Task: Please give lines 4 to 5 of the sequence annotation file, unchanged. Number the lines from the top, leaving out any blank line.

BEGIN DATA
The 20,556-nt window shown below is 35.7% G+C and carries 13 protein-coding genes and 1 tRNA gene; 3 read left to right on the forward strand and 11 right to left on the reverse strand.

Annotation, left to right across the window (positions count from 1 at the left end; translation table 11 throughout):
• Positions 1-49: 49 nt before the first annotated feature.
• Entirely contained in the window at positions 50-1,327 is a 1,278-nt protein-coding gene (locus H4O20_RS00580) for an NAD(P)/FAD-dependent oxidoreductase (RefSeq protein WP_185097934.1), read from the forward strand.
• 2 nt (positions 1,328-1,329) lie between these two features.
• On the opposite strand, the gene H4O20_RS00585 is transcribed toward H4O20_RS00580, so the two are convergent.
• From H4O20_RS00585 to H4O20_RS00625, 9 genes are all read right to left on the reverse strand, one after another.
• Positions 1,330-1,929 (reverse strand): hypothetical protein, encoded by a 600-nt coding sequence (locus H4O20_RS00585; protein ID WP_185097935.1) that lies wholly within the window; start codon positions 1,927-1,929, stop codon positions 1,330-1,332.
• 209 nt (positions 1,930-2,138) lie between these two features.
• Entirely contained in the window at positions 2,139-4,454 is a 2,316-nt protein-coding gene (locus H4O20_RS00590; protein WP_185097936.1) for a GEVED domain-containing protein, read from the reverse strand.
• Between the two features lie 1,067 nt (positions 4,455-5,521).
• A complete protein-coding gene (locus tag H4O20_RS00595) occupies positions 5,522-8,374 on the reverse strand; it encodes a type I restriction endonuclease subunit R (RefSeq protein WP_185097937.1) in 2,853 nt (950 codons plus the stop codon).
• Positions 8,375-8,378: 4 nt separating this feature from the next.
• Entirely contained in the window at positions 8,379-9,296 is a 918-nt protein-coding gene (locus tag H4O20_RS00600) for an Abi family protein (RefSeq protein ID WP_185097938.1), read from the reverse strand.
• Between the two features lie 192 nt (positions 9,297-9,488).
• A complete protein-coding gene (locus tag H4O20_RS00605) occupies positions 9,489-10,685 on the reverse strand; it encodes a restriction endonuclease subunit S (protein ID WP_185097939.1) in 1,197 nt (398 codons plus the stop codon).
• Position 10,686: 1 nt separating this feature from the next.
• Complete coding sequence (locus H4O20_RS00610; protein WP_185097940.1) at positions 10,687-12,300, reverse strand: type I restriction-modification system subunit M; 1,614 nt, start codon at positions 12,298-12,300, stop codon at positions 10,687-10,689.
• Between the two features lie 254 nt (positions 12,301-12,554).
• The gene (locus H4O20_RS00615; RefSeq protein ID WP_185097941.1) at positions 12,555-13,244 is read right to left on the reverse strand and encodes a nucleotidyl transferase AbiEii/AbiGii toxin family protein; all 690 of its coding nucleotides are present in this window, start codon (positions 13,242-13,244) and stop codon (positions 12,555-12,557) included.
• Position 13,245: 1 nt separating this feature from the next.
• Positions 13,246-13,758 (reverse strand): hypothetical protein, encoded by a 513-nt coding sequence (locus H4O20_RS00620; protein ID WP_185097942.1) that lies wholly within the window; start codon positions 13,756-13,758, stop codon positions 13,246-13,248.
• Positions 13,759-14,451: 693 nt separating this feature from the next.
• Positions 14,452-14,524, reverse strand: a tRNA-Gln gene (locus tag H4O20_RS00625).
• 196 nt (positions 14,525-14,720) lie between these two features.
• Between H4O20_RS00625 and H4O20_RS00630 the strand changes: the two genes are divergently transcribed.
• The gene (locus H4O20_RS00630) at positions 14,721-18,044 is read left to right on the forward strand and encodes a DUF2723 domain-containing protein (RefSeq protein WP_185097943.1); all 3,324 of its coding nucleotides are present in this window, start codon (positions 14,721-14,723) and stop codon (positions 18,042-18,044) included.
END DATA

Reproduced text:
• Entirely contained in the window at positions 50-1,327 is a 1,278-nt protein-coding gene (locus H4O20_RS00580) for an NAD(P)/FAD-dependent oxidoreductase (RefSeq protein WP_185097934.1), read from the forward strand.
• 2 nt (positions 1,328-1,329) lie between these two features.